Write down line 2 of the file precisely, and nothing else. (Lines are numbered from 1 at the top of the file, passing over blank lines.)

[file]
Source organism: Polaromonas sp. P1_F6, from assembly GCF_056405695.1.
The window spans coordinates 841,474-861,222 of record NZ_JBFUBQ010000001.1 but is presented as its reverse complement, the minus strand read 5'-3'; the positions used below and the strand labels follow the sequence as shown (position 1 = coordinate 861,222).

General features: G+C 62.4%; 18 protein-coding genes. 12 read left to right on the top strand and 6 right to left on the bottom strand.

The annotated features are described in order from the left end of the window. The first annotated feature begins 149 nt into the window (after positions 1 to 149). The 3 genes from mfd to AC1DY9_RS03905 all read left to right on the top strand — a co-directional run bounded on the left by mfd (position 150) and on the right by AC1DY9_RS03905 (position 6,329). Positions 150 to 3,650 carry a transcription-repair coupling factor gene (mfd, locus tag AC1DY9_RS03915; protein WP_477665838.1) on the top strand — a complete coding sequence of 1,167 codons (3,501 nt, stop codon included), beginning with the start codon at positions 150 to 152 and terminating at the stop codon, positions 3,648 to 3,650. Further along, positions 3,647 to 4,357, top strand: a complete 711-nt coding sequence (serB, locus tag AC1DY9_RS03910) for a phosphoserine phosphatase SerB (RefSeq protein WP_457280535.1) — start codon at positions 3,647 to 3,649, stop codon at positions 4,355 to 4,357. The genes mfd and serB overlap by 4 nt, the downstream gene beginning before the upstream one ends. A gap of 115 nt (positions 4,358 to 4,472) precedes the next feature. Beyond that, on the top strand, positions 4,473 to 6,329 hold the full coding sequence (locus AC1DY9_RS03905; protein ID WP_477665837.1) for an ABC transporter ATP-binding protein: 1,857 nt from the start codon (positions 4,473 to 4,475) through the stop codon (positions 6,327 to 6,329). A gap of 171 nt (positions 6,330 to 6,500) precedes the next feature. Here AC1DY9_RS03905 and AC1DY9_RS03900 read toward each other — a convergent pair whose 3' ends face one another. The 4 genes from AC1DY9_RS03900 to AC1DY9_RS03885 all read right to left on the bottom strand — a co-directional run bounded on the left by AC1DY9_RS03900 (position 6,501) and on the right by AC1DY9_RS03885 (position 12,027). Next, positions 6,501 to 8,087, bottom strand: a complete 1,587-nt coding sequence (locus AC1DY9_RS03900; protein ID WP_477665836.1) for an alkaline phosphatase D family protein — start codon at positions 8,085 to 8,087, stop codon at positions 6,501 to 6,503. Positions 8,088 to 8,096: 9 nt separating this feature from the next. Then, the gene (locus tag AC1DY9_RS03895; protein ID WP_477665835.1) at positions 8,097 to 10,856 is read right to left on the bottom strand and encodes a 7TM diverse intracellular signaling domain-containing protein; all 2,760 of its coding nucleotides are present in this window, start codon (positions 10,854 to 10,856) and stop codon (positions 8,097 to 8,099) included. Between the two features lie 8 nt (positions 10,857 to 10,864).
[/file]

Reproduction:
The window spans coordinates 841,474-861,222 of record NZ_JBFUBQ010000001.1 but is presented as its reverse complement, the minus strand read 5'-3'; the positions used below and the strand labels follow the sequence as shown (position 1 = coordinate 861,222).